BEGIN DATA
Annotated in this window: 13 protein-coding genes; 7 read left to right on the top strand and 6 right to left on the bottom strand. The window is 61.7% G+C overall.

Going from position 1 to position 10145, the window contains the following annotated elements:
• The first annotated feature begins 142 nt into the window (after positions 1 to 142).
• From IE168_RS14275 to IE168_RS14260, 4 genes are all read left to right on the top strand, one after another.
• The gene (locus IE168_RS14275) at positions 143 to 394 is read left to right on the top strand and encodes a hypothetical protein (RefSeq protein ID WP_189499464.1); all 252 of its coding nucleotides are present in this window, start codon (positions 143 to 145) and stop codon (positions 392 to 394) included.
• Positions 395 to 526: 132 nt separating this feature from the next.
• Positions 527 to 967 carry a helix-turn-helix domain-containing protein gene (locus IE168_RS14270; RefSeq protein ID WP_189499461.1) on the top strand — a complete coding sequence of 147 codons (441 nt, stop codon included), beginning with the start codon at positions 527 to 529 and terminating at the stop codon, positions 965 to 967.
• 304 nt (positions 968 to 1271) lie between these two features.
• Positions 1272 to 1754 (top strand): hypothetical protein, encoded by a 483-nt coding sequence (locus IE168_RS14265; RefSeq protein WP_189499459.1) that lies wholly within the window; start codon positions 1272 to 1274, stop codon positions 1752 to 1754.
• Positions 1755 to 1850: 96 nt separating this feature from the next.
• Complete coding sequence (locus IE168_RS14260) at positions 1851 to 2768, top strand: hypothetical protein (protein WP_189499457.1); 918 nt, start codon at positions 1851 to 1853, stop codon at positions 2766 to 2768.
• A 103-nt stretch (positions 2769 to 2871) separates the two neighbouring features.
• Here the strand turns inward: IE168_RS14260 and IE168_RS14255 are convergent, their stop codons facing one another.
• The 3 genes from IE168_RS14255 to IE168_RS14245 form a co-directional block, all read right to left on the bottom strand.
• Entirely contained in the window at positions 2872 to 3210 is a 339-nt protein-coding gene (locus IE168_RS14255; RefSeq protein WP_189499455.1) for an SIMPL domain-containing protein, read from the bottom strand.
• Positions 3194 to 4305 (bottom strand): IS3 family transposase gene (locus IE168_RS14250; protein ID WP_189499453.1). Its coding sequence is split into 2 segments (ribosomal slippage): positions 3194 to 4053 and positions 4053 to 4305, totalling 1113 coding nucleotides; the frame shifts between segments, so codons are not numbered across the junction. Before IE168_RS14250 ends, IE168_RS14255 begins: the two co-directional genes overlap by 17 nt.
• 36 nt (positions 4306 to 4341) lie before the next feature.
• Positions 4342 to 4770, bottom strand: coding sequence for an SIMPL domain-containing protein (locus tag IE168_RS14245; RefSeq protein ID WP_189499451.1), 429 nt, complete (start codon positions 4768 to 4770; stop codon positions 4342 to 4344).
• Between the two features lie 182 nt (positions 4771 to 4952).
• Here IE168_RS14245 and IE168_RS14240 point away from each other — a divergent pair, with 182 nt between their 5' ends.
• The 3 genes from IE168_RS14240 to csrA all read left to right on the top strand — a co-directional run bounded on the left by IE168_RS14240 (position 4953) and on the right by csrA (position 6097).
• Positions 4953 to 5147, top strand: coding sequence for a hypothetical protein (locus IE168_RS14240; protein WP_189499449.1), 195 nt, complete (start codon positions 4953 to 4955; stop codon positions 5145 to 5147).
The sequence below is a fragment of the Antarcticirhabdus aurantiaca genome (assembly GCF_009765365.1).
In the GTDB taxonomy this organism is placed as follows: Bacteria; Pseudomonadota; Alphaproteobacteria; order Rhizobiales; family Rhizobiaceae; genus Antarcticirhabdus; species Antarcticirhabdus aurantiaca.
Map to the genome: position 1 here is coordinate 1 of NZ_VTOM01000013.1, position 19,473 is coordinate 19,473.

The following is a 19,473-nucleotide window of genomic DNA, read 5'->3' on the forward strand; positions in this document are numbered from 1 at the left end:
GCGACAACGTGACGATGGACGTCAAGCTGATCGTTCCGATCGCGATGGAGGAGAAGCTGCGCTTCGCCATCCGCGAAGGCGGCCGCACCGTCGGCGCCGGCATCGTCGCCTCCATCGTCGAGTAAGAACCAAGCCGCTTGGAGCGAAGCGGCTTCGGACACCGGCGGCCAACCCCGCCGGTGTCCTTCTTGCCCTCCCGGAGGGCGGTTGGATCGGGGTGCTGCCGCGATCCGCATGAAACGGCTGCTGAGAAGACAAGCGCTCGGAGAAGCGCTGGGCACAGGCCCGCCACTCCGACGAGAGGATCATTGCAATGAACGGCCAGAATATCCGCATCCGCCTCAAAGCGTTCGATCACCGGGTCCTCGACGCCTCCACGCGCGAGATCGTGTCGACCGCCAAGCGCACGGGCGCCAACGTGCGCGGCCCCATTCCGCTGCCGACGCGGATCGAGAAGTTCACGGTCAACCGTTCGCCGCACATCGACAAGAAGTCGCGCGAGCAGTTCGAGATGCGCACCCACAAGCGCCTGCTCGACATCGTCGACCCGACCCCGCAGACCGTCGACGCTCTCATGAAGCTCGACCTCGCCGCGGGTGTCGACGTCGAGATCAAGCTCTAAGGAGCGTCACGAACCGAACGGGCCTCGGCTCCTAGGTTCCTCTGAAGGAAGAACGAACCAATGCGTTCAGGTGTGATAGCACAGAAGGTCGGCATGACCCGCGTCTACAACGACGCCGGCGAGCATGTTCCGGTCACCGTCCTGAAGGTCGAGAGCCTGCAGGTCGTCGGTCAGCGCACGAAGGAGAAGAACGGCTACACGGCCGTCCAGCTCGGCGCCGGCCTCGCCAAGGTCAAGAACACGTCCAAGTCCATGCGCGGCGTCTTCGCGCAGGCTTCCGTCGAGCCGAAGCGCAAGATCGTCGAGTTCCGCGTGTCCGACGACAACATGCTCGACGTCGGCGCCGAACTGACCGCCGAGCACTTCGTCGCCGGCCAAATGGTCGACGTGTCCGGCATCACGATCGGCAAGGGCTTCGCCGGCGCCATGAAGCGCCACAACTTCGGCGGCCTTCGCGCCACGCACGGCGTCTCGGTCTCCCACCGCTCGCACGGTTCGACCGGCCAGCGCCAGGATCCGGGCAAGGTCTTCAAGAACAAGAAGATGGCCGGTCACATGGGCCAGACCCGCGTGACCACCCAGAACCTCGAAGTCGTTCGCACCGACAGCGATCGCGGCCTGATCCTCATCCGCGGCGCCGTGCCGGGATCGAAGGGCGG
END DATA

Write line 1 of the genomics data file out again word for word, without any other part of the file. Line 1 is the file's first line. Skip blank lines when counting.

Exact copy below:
Annotated in this window: 13 protein-coding genes; 7 read left to right on the top strand and 6 right to left on the bottom strand. The window is 61.7% G+C overall.